# Lesson 25

Solving Problems with Systems of Linear Inequalities in Two Variables

• Let’s use systems of inequalities to solve some problems.

### 25.1: Which One Doesn’t Belong: Graphs of Solutions

Which one doesn’t belong?

### 25.2: Focusing on the Details

Here are the graphs of the inequalities in this system:

$$\displaystyle \begin{cases} x< y\\ y\geq \text-2x-6 \end{cases}$$

Decide whether each point is a solution to the system. Be prepared to explain how you know.

1. $$(3, \text-5)$$
2. $$(0,5)$$
3. $$(\text-6,6)$$
4. $$(3,3)$$
5. $$(\text-2,\text-2)$$

Find a system of inequalities with this triangle as its set of solutions.

### 25.3: Info Gap: Terms of A Team

Your teacher will give you either a problem card or a data card. Do not show or read your card to your partner.

If your teacher gives you the data card:

2. Ask your partner “What specific information do you need?” and wait for your partner to ask for information. Only give information that is on your card. (Do not figure out anything for your partner!)
3. Before telling your partner the information, ask “Why do you need to know (that piece of information)?”
4. Read the problem card, and solve the problem independently.
5. Share the data card, and discuss your reasoning.

If your teacher gives you the problem card:

3. Explain to your partner how you are using the information to solve the problem.
4. When you have enough information, share the problem card with your partner, and solve the problem independently.

The blank coordinate planes are provided here in case they are useful.

### Summary

A family has at most \$25 to spend on activities at Fun Zone. It costs \$10 an hour to use the trampolines and \\$5 an hour to use the pool. The family can stay less than 4 hours.

What are some combinations of trampoline time and pool time that the family could choose given their constraints?

We could find some combinations by trial and error, but writing a system of inequalities and graphing the solution would allow us to see all the possible combinations.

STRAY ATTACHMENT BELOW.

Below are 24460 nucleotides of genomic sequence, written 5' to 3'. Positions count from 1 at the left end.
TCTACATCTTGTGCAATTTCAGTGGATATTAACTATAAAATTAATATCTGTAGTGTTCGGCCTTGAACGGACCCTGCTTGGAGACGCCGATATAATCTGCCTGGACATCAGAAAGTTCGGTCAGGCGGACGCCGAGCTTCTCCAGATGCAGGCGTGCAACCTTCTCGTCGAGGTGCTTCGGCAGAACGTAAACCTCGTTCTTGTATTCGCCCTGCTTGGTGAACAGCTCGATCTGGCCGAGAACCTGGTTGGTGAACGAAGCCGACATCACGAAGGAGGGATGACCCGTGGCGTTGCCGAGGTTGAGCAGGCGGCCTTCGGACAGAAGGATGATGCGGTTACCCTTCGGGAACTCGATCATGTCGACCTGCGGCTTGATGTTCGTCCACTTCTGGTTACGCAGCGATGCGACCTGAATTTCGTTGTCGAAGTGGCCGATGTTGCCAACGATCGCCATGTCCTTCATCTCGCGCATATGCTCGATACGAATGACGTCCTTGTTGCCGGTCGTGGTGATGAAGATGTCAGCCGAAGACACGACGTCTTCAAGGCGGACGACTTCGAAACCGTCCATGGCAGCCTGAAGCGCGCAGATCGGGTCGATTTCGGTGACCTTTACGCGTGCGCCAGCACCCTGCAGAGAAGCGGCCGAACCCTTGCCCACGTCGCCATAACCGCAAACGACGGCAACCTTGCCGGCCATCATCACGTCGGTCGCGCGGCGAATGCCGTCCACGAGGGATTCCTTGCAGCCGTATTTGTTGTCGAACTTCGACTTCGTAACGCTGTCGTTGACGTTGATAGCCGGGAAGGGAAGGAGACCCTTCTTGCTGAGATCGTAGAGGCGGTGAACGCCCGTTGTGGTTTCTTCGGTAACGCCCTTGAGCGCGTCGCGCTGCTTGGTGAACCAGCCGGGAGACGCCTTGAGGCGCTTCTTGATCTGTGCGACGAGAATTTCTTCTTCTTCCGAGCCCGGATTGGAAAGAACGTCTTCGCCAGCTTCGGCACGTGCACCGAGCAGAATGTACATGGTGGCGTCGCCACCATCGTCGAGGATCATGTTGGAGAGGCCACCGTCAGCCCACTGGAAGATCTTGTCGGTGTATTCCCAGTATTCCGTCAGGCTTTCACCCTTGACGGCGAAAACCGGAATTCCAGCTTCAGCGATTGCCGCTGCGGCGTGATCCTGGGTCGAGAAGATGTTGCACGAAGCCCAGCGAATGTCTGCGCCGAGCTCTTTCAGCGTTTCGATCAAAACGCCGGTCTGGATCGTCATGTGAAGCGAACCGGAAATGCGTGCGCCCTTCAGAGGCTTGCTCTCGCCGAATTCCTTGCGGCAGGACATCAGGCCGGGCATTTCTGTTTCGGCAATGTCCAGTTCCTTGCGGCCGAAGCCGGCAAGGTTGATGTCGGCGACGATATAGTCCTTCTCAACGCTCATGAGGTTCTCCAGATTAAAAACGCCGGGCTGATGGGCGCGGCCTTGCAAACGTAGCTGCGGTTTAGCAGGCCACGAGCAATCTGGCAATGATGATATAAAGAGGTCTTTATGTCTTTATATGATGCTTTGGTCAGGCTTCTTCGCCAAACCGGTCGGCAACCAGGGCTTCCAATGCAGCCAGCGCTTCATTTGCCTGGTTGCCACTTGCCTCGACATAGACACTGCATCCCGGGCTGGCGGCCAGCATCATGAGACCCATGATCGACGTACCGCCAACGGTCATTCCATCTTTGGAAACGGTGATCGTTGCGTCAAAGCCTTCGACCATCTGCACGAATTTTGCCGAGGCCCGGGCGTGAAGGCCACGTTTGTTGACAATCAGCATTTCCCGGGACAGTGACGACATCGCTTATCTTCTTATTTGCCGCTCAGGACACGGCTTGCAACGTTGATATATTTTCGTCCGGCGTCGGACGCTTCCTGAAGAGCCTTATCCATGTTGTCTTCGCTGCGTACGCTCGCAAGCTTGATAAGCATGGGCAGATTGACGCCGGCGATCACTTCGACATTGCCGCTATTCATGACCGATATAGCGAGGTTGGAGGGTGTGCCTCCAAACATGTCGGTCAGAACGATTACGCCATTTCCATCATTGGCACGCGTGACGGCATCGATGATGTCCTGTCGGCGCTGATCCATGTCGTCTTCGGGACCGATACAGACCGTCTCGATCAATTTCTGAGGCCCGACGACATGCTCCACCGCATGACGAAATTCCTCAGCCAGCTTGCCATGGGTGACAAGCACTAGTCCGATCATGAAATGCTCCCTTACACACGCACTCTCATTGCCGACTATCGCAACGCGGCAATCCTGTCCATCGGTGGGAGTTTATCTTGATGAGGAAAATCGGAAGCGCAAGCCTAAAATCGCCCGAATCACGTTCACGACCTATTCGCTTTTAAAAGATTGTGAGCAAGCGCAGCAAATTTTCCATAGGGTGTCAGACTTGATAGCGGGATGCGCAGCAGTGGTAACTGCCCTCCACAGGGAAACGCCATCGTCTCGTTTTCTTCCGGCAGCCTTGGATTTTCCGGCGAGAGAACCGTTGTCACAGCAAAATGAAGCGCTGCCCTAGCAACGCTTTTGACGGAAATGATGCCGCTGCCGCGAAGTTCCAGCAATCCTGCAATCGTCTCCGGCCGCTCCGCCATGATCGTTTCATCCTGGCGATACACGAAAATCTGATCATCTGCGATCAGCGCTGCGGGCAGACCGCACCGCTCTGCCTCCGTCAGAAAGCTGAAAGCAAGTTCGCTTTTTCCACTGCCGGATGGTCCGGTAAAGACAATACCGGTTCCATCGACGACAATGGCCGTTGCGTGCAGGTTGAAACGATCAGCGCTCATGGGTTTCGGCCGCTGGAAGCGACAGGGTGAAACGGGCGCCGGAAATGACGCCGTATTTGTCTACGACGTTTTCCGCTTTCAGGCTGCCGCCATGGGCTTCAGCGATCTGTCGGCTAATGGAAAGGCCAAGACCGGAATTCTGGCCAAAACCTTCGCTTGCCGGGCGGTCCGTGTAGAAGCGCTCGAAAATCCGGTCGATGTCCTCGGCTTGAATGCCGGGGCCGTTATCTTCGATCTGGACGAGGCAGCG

Let $$t$$ represent the time, in hours, on the trampolines and $$p$$ represent the time, in hours, in the pool.

The constraints can be represented with the system of inequalities:

\begin{cases} \begin{align}10t+5p & \leq 25\\t +\hspace{2.1mm}p&<4 \end{align} \end{cases}

Here are graphs of the inequalities in the system.​​​​

The solution set to the system is represented by the region where shaded parts of the two graphs overlap. Any point in that region is a pair of times that meet both the time and budget constraints.

The graphs give us a complete picture of the possible solutions.

​​​​​​

• Can the family spend 1 hour on the trampolines and 3 hours in the pool?

No. We can reason that it is because those times add up to 4 hours, and the family wants to spend less than 4 hours. But we can also see that the point $$(1,3)$$ lies on the dashed line of one graph, so it is not a solution.

• Can the family spend 2 hours on the trampolines and 1.5 hours in the pool?

No. We know that these two times add up to less than 4 hours, but to find out the cost, we need to calculate $$10(2)+5(1.5)$$, which is 27.5 and is more than the budget.

It may be easier to know that this combination is not an option by noticing that the point $$(2,1.5)$$ is in the region with line shading, but not in the region with solid shading. This means it meets one constraint but not the other.

### Glossary Entries

• solutions to a system of inequalities

All pairs of values that make the inequalities in a system true are solutions to the system. The solutions to a system of inequalities can be represented by the points in the region where the graphs of the two inequalities overlap.

• system of inequalities

Two or more inequalities that represent the constraints in the same situation form a system of inequalities.